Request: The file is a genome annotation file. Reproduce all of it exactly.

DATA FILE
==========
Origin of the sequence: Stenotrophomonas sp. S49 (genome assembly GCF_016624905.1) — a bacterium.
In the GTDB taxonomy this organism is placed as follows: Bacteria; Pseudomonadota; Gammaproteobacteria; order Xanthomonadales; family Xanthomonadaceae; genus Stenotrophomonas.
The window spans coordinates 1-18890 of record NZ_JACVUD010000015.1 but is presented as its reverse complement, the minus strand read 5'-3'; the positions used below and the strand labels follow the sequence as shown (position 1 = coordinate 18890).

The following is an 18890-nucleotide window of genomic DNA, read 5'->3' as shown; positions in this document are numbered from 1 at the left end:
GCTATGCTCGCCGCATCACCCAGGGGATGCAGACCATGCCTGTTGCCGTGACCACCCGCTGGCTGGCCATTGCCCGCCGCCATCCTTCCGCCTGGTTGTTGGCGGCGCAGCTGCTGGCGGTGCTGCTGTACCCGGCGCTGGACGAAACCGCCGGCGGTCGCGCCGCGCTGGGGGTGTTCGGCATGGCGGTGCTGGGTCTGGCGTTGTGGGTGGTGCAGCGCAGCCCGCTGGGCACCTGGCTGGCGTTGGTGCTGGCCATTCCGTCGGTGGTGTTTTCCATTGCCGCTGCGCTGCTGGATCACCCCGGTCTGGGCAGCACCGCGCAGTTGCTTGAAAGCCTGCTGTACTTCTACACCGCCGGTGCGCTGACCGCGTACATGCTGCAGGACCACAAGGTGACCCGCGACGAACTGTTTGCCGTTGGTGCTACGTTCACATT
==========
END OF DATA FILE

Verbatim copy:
Origin of the sequence: Stenotrophomonas sp. S49 (genome assembly GCF_016624905.1) — a bacterium.
In the GTDB taxonomy this organism is placed as follows: Bacteria; Pseudomonadota; Gammaproteobacteria; order Xanthomonadales; family Xanthomonadaceae; genus Stenotrophomonas.
The window spans coordinates 1-18890 of record NZ_JACVUD010000015.1 but is presented as its reverse complement, the minus strand read 5'-3'; the positions used below and the strand labels follow the sequence as shown (position 1 = coordinate 18890).

The following is an 18890-nucleotide window of genomic DNA, read 5'->3' as shown; positions in this document are numbered from 1 at the left end:
GCTATGCTCGCCGCATCACCCAGGGGATGCAGACCATGCCTGTTGCCGTGACCACCCGCTGGCTGGCCATTGCCCGCCGCCATCCTTCCGCCTGGTTGTTGGCGGCGCAGCTGCTGGCGGTGCTGCTGTACCCGGCGCTGGACGAAACCGCCGGCGGTCGCGCCGCGCTGGGGGTGTTCGGCATGGCGGTGCTGGGTCTGGCGTTGTGGGTGGTGCAGCGCAGCCCGCTGGGCACCTGGCTGGCGTTGGTGCTGGCCATTCCGTCGGTGGTGTTTTCCATTGCCGCTGCGCTGCTGGATCACCCCGGTCTGGGCAGCACCGCGCAGTTGCTTGAAAGCCTGCTGTACTTCTACACCGCCGGTGCGCTGACCGCGTACATGCTGCAGGACCACAAGGTGACCCGCGACGAACTGTTTGCCGTTGGTGCTACGTTCACATT